How to Jump-start a Car Like a Pro

You can jump-start your vehicle with confidence by following this advice and using a good set of jumper cables.

| December 11, 2009

  • Jump start a car battery
    Although electrical shock is a possibility when jump-starting a car, you also need to be careful so that the battery doesn’t explode, spraying acid onto everyone and everything nearby.
    ISTOCKPHOTO
  • Mechanic jump start
    Jump-starting a vehicle is a simple procedure, but following safety precautions and connecting and disconnecting the cables in the proper sequence are important. Use safety goggles, too.
    ISTOCKPHOTO/LISA F. YOUNG
  • Battery screw tops
    Before jump-starting a battery such as this, unscrew the caps — they’re yellow on this battery — to be certain there’s enough water in the battery.
    ISTOCKPHOTO/MARTI SALMELA
  • Sealed car battery
    This battery is sealed, so you can’t add water to it. Before jump-starting this type of battery, examine it to make sure it’s not cracked or leaking.
    ISTOCKPHOTO/DON NICHOLS
  • Car battery
    To check the water in a 12-volt battery such as this, pry off the rectangular caps. There should be three holes under each cap.
    ISTOCKPHOTO/CARLOS GAWRONSKI

  • Jump start a car battery
  • Mechanic jump start
  • Battery screw tops
  • Sealed car battery
  • Car battery

If your car won’t start, you may want to jump-start it so you can drive it to a mechanic or recharge the battery. But before you attempt to jump-start a car, you need to determine if the battery is really the problem. If the headlights or other lights still work, the battery isn’t dead, and jump-starting won’t help. Jump-starting the vehicle is also not the answer if the motor cranks, although the battery may be partially drained if the engine turns over sluggishly a few times.

Before you connect the jumper cables, get ready by following these steps:

  1. Park a running vehicle near the car with the dead battery, but not so close that the two vehicles are touching.

     

  2. Put both vehicles in park (or neutral for vehicles with manual transmissions), and be sure both parking brakes are on.

     

  3. Turn off both vehicles and anything that would use electricity: fans, lights or audio equipment.

     

  4. Remove any corrosion from the battery posts (the short metal rods coming out of the battery) or the bolts that attach wires to the battery. Special metal brushes are available for this, but you probably don’t carry one in your vehicle, so do your best to brush or scrape off the corrosion.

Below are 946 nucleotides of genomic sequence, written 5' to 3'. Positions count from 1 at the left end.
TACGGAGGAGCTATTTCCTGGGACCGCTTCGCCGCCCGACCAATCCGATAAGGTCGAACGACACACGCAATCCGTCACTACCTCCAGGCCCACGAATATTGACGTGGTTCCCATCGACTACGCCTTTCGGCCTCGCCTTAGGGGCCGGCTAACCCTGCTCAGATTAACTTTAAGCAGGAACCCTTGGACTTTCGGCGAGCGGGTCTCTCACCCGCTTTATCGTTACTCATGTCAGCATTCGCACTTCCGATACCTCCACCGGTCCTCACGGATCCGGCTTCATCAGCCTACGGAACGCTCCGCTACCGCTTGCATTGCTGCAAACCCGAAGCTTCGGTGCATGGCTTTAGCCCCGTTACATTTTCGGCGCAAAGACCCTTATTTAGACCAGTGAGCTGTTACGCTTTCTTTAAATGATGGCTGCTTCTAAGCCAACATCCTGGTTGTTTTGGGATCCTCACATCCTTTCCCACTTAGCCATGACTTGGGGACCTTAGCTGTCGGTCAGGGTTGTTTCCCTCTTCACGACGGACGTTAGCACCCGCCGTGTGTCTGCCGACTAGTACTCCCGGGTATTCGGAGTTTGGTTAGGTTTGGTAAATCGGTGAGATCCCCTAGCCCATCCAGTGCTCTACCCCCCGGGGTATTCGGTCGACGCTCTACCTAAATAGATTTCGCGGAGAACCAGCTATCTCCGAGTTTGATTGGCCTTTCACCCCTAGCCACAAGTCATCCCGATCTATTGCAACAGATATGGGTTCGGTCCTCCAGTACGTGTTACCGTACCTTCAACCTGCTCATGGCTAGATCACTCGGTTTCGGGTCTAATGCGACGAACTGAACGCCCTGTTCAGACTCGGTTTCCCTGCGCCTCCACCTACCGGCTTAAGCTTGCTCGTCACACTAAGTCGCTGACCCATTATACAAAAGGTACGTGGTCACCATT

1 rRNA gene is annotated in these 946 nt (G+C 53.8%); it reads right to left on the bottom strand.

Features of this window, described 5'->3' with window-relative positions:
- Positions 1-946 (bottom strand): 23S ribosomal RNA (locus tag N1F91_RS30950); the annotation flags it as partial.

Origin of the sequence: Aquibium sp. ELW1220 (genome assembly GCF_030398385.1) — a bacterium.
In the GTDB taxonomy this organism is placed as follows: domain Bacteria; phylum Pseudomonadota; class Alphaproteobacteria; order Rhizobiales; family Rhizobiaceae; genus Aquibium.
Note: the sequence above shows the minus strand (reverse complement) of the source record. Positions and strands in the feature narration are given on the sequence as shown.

5. Check the dead battery for leaks or cracks. If the battery is damaged in any way, don’t try to jump-start the vehicle.

     

  6. If the battery is not the sealed type (see the Image Gallery for examples of different types of batteries), pry off the caps (or unscrew them) and make sure the battery has enough water in it. It’s rare to have to add water to modern batteries, but the water level should be up to the bottoms of the holes that the caps fit into. If it doesn’t have enough water in it, add distilled water. Do not try to jump-start the battery if the liquid in it is frozen or the water level is too low.

     

Car batteries contain acid, so you can get an acid burn if you touch the liquid inside the battery. It will also eat holes in clothing. Wear safety goggles and gloves.

Connecting the Jumper Cables

Your vehicle’s owner’s manual should have information on jump-starting (or tell you not to jump-start it). If you can’t find the battery easily, the manual will tell you where to attach the jumper cable clamps.



Don’t allow the clamps to touch each other while you are connecting them to or disconnecting them from the batteries.

Batteries create hydrogen, which can build up and, if ignited, explode. (Do not smoke while jump-starting a vehicle.) When an electrical circuit is being closed, there is a possibility of creating a spark. This procedure for connecting jumper cables minimizes sparks near the batteries:

Jan Steinman
12/28/2011 7:02:14 PM

I'm not sure I go along with #4. The only argument I've ever seen for not connecting to the negative battery posts of both vehicles is the hydrogen gas explosion argument. Yet I've never actually heard of a hydrogen gas explosion from jumping. If you connect the negative to the body or frame, you may not have a good connection to the alternator, which is what you want supplying current to the dead vehicle. It is very common for engine-body resistance to develop over time, or for engine grounding straps to be broken. Battery-to-battery works better for me, whereas I've had several problems with battery-to-frame.


Luke_6
12/17/2009 1:25:04 AM

A word on safety: The "metal rods" sticking out of the battery are made of lead. After cleaning or scraping the corrosion off, wash your hands, and the tool you used. I've seen people use a pocket knife to do the job, and later use the knife to slice some fruit! Also a solution of a little baking soda in warm water does wonders in neutralizing and dissolving the acidic corrosion.


Shelton_1
12/16/2009 8:24:15 AM

Another bad idea is after letting the car helping you to jump start is after it has run for 3 minutes is letting it continue to run when you try to start your dead car. Doing so can burn out either alternator diodes, Turn the source battery car off before trying to start the dead car. If it is the battery it will start immediately. Also you risk your car computer burn out from the spark of connecting the batteries together.







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